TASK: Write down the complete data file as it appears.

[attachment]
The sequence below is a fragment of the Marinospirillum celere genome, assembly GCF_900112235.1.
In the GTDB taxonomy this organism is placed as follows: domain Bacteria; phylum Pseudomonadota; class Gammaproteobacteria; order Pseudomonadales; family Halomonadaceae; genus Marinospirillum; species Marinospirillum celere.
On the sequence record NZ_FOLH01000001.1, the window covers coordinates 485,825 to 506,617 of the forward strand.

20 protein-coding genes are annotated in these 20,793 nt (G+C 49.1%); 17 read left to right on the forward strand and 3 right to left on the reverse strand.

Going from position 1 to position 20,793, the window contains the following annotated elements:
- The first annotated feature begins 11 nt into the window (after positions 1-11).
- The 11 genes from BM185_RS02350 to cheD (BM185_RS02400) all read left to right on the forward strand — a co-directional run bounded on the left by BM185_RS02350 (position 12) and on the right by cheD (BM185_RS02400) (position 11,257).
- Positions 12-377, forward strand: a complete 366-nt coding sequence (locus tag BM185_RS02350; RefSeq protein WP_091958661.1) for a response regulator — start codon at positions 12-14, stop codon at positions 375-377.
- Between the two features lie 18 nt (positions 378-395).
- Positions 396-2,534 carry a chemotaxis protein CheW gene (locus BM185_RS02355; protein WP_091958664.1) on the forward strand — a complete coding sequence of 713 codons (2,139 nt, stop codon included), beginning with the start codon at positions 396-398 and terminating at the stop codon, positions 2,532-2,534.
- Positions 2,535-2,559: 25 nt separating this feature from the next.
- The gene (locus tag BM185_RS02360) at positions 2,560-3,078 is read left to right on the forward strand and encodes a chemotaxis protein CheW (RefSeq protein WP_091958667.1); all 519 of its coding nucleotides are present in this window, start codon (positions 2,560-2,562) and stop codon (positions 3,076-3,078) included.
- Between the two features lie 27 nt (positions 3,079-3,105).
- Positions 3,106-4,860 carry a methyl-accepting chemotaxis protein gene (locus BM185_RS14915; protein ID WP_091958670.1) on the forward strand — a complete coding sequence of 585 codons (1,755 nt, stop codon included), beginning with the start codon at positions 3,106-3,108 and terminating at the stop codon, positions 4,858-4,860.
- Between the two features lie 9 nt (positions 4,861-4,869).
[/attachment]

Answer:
The sequence below is a fragment of the Marinospirillum celere genome, assembly GCF_900112235.1.
In the GTDB taxonomy this organism is placed as follows: domain Bacteria; phylum Pseudomonadota; class Gammaproteobacteria; order Pseudomonadales; family Halomonadaceae; genus Marinospirillum; species Marinospirillum celere.
On the sequence record NZ_FOLH01000001.1, the window covers coordinates 485,825 to 506,617 of the forward strand.

20 protein-coding genes are annotated in these 20,793 nt (G+C 49.1%); 17 read left to right on the forward strand and 3 right to left on the reverse strand.

Going from position 1 to position 20,793, the window contains the following annotated elements:
- The first annotated feature begins 11 nt into the window (after positions 1-11).
- The 11 genes from BM185_RS02350 to cheD (BM185_RS02400) all read left to right on the forward strand — a co-directional run bounded on the left by BM185_RS02350 (position 12) and on the right by cheD (BM185_RS02400) (position 11,257).
- Positions 12-377, forward strand: a complete 366-nt coding sequence (locus tag BM185_RS02350; RefSeq protein WP_091958661.1) for a response regulator — start codon at positions 12-14, stop codon at positions 375-377.
- Between the two features lie 18 nt (positions 378-395).
- Positions 396-2,534 carry a chemotaxis protein CheW gene (locus BM185_RS02355; protein WP_091958664.1) on the forward strand — a complete coding sequence of 713 codons (2,139 nt, stop codon included), beginning with the start codon at positions 396-398 and terminating at the stop codon, positions 2,532-2,534.
- Positions 2,535-2,559: 25 nt separating this feature from the next.
- The gene (locus tag BM185_RS02360) at positions 2,560-3,078 is read left to right on the forward strand and encodes a chemotaxis protein CheW (RefSeq protein WP_091958667.1); all 519 of its coding nucleotides are present in this window, start codon (positions 2,560-2,562) and stop codon (positions 3,076-3,078) included.
- Between the two features lie 27 nt (positions 3,079-3,105).
- Positions 3,106-4,860 carry a methyl-accepting chemotaxis protein gene (locus BM185_RS14915; protein ID WP_091958670.1) on the forward strand — a complete coding sequence of 585 codons (1,755 nt, stop codon included), beginning with the start codon at positions 3,106-3,108 and terminating at the stop codon, positions 4,858-4,860.
- Between the two features lie 9 nt (positions 4,861-4,869).